Transition (continued) principle; Metric of aspace; two photon, 249 Number counts of galaxies; Travel in the universe, 568 Olbers's paradox; Proper time; Triple-alpha process, 317, 325 Pseudospherical universe; T-Tauri variables, 15, 16,596 Quasars; Radial velocity of Turbulence, 41-42, 374 galaxies; Radius of curvature; Turbulent motion, 374 Red shift; Re-entrant uni verse; Relativity; Riemann curvature U1traviolet radiation, 563 constant; Robertson-Walker brightness, 124, 360 metric; Schwarzschild radius, observations, 214, 455 Spherical universe; Steady state Uncertainty principle, 118, 120, 242 universe; Substratum Time; Universe, 132, 151, 168,439-478, Topology of the universe; World 483-510 map; World picture; and World age,446,491 time cIosed,446 Uranus, 27, 34 density, 463, 547 density-temperature history, 494, 524 Vacuum, false, 501 early history, 497-510 Vacuum mass density, 461 geometric properties, 443 Van Allen belts, 187 inhomogeneities, 513 Vapor pressure, 386, 427, 435 open, 446 Variable stars, 597 self-regenerating, 441, 463 extrinsic variables, 597 size, 38, 49-62 intrinsic variables, 597 stability, 459, 462 Velocities, composition (addition) of, see also B1ack holes; Chemical 156 elements; Constants of Nature; Vibrational energies, molecular, 255 Cosmic background radiation; Vibration of stars, 343 Cosmic distance; Cosmic Virial theorem, 88-90, 106, 140 expansion; Cosmological Visual magnitude, 586 constant; Cosmological models; Visual observations, 48-52, 52, 120, Cosmological principle; 124,161,214,237,233-234, Curvature of space; Deceleration 241-242,246,287,355-360, parameters; de Sitter universe; 454,606 Distance; Eddington universe; Voids, cosmic, 38, 584 Einstein universe; EucIidean space; Evolving universe; Flat vapor molecules, 275 space; Friedmann universe; Wave, electromagnetic, 194 Friedmann-Robertson-Walker carrier, 195 metric; Fundamental observer; damped,194 Galaxies; Galaxy formation; group velocity, 196, 199 Gravitational constant; phase velocity, 196, 199 Homogeneous universe; transverse, 195 Horizon; Hubble constant; Wave equation, 195 Hyperbolic universe; Isotropy, Wavelength,120 Klein-Alfven universe; Wave velocity, 196, 199 Lemaitre universe; Line group, 196, 199 element; Luminosity of phase, 196, 199 distant galaxies; Mach's Wave number, 195 Index 651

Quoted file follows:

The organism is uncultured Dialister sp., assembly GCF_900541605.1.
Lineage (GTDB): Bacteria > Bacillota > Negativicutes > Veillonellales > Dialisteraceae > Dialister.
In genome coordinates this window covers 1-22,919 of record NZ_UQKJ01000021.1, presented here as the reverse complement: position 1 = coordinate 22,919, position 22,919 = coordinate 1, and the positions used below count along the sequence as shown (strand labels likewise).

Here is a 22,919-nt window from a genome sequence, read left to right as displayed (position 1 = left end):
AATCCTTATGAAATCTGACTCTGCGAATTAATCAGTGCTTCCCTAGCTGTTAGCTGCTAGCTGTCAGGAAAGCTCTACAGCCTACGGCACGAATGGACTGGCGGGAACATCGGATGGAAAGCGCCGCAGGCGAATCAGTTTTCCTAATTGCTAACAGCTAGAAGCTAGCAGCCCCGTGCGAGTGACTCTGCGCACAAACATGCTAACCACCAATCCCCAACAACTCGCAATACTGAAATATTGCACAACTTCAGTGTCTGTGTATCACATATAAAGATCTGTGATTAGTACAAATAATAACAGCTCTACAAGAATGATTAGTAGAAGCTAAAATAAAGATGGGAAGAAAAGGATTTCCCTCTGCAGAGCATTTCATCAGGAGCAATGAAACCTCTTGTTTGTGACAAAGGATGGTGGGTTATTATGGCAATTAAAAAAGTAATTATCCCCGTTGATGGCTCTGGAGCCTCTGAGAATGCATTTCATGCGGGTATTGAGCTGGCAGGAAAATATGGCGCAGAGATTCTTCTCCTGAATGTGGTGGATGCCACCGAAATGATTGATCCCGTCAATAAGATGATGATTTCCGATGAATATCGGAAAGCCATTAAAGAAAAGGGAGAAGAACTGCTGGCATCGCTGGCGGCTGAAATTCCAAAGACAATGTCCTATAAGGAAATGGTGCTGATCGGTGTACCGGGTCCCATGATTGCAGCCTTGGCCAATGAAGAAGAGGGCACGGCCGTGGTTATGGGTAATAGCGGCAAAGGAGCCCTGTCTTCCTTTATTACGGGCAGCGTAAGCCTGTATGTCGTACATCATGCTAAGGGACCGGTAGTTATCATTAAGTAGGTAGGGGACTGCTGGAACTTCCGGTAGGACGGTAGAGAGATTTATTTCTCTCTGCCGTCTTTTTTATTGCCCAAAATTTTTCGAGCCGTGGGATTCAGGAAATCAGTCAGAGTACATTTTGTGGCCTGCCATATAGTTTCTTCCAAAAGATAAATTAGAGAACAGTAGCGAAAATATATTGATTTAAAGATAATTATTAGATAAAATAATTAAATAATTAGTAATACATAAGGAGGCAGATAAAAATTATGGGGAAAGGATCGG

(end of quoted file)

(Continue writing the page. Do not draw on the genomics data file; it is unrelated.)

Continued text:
Weak interactions, 81, 472 points, 151 Weakly interacting massive particles, time, 442, 518 WIMPS, 5, 534 Worm holes, 569 White dwarf, 14, 19,324,333,591 W Virginis stars, 597 chemical composition, 362 companion, 426 X-ray sources, 5-9, 40, 230-234, 353, density, 339 422,599 H-R diagram, 14, 338, 589 background radiation, 8,384,484 rotation, 344 binary stars, 426, 601 structure, 333 galaxies, 8, 353 vibration, 344 observations, 5-9,46, 23J-234, 353, Wilson-Bappu effect, 51 384 WIMPS, see also Weakly interacting quasars, 353, 603 massive particles, 5 stars, 601 Wolf Rayet stars, 324, 591 Work,136 , YSO, 423 Work function, 392 World diagram, 153, 174; see also Zeeman effect, 250-252, 262 Minkowski diagram Zeeman splitting, 250-252, 262 World, Zero age main sequence, 323 line,151 Zodiacal dust, 35, 484, 579 map, Zodiacallight, 484, 579 picture, 442 [7\/\1 ASTRONOMY AND LIBRARY ASTROPHYSICS LIBRARY

Continued from page ii